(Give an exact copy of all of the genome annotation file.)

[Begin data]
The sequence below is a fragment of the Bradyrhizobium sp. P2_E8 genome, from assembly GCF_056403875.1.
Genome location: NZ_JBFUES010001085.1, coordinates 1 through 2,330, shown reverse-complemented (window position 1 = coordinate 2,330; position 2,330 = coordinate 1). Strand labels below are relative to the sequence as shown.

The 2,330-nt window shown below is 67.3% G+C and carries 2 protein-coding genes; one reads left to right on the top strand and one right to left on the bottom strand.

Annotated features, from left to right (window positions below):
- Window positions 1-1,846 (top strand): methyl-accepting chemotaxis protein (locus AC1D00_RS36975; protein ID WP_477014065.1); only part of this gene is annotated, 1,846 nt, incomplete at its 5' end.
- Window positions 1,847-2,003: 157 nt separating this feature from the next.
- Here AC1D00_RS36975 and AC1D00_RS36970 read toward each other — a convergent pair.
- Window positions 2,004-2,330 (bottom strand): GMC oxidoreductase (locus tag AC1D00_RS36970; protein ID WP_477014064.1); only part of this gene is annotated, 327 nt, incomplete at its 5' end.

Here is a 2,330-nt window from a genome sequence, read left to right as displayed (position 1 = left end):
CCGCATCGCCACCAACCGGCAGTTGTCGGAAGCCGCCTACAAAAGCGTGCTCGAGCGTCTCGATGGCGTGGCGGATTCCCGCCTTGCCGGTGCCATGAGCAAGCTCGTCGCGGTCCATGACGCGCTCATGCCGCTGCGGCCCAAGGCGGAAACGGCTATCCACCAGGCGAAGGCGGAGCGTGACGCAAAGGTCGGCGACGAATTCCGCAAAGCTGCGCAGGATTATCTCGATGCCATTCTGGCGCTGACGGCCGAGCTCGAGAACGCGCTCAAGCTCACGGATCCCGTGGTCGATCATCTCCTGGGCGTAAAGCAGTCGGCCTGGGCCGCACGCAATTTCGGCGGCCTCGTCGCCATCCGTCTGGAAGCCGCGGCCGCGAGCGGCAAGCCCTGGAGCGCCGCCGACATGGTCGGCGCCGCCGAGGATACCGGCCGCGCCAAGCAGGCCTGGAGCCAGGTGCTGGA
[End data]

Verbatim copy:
The sequence below is a fragment of the Bradyrhizobium sp. P2_E8 genome, from assembly GCF_056403875.1.
Genome location: NZ_JBFUES010001085.1, coordinates 1 through 2,330, shown reverse-complemented (window position 1 = coordinate 2,330; position 2,330 = coordinate 1). Strand labels below are relative to the sequence as shown.

The 2,330-nt window shown below is 67.3% G+C and carries 2 protein-coding genes; one reads left to right on the top strand and one right to left on the bottom strand.

Annotated features, from left to right (window positions below):
- Window positions 1-1,846 (top strand): methyl-accepting chemotaxis protein (locus AC1D00_RS36975; protein ID WP_477014065.1); only part of this gene is annotated, 1,846 nt, incomplete at its 5' end.
- Window positions 1,847-2,003: 157 nt separating this feature from the next.
- Here AC1D00_RS36975 and AC1D00_RS36970 read toward each other — a convergent pair.
- Window positions 2,004-2,330 (bottom strand): GMC oxidoreductase (locus tag AC1D00_RS36970; protein ID WP_477014064.1); only part of this gene is annotated, 327 nt, incomplete at its 5' end.

Here is a 2,330-nt window from a genome sequence, read left to right as displayed (position 1 = left end):
CCGCATCGCCACCAACCGGCAGTTGTCGGAAGCCGCCTACAAAAGCGTGCTCGAGCGTCTCGATGGCGTGGCGGATTCCCGCCTTGCCGGTGCCATGAGCAAGCTCGTCGCGGTCCATGACGCGCTCATGCCGCTGCGGCCCAAGGCGGAAACGGCTATCCACCAGGCGAAGGCGGAGCGTGACGCAAAGGTCGGCGACGAATTCCGCAAAGCTGCGCAGGATTATCTCGATGCCATTCTGGCGCTGACGGCCGAGCTCGAGAACGCGCTCAAGCTCACGGATCCCGTGGTCGATCATCTCCTGGGCGTAAAGCAGTCGGCCTGGGCCGCACGCAATTTCGGCGGCCTCGTCGCCATCCGTCTGGAAGCCGCGGCCGCGAGCGGCAAGCCCTGGAGCGCCGCCGACATGGTCGGCGCCGCCGAGGATACCGGCCGCGCCAAGCAGGCCTGGAGCCAGGTGCTGGA